Teatro Colón

The Teatro Colón in Buenos Aires is one of the most important opera houses in the world. Its rich and prestigious history and its ideal acoustic and architectural conditions place it at the level of theaters such as the Scala in Milan, the Paris Opera, the Vienna Opera, Covent Garden in London and the Metropolitan in New York.


The Colón theater operated in two buildings, the first was located on the block that Banco Nación occupies today, in front of the Plaza de Mayo. It operated there from 1857 to 1888, the year in which it was closed for the construction of a new hall.

The land for the construction of the new and current building is located on the block bordered by Cerrito, Viamonte, Libertad and Tucumán streets. Formerly, this land housed the Parque Station, the first railway station in the Argentine Republic as the head of the Buenos Aires Western Railway.


The construction of the new building took around 20 years, with its foundation stone being laid on May 25, 1890, with the intention of inaugurating it before October 12, 1892, coinciding with the fourth centenary of the discovery of America. The initial project was by the architect Francesco Tamburini who, upon his death in 1891, was continued and modified by his partner, the architect Víctor Meano, author of the National Congress palace. The works progressed until 1894, but were then stalled due to financial issues. In 1904, after Meano's death, the government commissioned the Belgian Jules Dormal to finish the work. Dormal introduced some structural modifications and definitively left his mark on the French style of decoration.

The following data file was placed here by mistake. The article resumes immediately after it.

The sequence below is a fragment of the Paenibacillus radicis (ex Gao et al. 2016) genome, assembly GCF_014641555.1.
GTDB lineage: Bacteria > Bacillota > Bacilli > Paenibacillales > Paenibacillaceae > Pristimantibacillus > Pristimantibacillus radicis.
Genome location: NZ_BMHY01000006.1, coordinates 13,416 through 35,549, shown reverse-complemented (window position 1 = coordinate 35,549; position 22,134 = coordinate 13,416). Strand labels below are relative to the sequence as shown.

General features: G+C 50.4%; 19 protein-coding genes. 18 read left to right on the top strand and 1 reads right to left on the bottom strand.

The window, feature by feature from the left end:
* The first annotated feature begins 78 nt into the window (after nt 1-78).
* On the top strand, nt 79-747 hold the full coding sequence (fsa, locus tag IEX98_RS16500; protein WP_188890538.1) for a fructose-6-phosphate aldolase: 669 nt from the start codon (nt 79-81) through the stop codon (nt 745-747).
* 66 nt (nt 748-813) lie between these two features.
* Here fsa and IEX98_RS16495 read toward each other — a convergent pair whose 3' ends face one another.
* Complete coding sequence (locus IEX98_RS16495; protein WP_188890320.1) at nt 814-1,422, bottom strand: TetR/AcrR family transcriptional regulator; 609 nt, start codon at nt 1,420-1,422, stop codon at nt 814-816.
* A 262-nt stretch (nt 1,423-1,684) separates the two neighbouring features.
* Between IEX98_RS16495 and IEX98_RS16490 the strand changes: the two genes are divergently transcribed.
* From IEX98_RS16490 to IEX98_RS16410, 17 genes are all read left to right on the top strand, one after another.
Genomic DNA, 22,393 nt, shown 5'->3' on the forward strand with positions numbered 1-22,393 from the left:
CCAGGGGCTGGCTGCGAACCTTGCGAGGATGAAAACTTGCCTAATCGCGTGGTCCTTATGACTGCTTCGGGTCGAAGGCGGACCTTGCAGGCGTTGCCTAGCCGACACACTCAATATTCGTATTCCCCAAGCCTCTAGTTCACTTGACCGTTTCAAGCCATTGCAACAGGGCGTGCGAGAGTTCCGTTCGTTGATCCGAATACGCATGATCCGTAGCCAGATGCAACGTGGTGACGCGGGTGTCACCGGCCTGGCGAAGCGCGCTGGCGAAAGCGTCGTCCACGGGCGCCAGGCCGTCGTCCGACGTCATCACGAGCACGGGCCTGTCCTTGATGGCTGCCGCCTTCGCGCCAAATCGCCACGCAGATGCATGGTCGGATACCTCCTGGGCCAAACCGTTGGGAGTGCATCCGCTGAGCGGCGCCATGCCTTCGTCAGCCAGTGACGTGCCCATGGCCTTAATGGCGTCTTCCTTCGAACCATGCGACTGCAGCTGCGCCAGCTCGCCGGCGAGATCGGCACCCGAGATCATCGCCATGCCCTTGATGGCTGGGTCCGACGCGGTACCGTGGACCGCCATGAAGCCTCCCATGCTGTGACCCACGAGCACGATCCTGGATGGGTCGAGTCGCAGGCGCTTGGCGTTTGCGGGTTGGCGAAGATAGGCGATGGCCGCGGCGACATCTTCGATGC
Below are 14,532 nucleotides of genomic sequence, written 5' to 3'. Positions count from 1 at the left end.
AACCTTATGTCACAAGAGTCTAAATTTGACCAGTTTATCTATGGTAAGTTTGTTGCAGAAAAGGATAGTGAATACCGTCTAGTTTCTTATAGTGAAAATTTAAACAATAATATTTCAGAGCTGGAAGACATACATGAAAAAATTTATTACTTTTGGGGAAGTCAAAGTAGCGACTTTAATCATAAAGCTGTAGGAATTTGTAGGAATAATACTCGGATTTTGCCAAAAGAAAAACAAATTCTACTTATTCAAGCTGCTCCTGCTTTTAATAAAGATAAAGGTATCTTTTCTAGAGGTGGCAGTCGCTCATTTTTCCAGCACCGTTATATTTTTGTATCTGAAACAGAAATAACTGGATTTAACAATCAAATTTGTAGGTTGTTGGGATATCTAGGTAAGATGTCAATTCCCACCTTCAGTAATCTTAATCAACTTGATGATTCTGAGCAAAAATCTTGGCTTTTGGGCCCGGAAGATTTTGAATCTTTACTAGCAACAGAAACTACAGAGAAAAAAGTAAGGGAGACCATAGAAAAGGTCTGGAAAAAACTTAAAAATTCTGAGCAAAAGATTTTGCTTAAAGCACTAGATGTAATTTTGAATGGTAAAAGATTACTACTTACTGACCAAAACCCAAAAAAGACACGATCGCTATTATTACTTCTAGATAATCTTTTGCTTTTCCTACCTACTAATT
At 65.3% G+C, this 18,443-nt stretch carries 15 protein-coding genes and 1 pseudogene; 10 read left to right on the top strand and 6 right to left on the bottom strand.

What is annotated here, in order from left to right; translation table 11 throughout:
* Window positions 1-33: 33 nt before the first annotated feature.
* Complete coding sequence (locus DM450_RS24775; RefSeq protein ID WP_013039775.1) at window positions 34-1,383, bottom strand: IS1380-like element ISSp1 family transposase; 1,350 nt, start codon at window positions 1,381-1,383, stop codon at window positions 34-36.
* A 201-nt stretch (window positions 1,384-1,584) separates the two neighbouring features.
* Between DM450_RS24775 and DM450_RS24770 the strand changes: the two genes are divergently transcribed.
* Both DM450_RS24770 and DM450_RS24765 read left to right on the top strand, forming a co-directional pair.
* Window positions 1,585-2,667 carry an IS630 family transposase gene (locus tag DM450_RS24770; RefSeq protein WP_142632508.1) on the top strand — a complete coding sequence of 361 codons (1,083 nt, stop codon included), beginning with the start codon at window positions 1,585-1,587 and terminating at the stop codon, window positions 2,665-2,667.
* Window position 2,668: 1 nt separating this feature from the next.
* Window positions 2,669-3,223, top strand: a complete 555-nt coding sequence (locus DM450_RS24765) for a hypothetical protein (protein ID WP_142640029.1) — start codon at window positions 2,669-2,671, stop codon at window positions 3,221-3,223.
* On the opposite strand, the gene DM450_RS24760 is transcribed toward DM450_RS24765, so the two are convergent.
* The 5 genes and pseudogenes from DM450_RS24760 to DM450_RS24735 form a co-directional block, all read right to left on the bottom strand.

At the end of 1907, the first lease contract for the Teatro Colón was signed, although the completion work on the building was behind schedule in relation to the date set for the inauguration of the hall, May 25, 1908. In any case, at that time On this date, the first performance was held in the main hall of the Teatro Colón with a performance of Aida, by the Great Italian Lyric Company, although with some parts of the building unfinished such as the Golden Hall and the iron canopies on Libertad streets. and Cerrito.

The new building was designed in an eclectic style, typical of the beginning of the 20th century, it covers 8,202 square meters, of which 5,006 correspond to the central building and 3,196 to rooms below the level of the Arturo Toscanini passage (next to the theater building, parallel to the Viamonte street). The total covered area of the old building is 37,884 square meters. The expansions carried out later, especially those at the end of the 1960s, by architect Mario Roberto Álvarez, added 12,000 square meters, bringing the total area of the Teatro Colón to 58,000 square meters.

The main hall, in the shape of a horseshoe, meets the most severe standards of classical Italian and French theater. The floor is lined with boxes up to the third floor. The horseshoe has 29.25 meters in smaller diameter, 32.65 meters in larger diameter and 28 meters in height. It has a total capacity of 2,478 seats, but around 500 people standing can also watch the shows. The 318 square meter dome had paintings by Marcel Jambon, which deteriorated in the 1930s. In the 1960s it was decided to paint the dome again and the work was commissioned to the Argentine painter Raúl Soldi, who inaugurated it in 1966.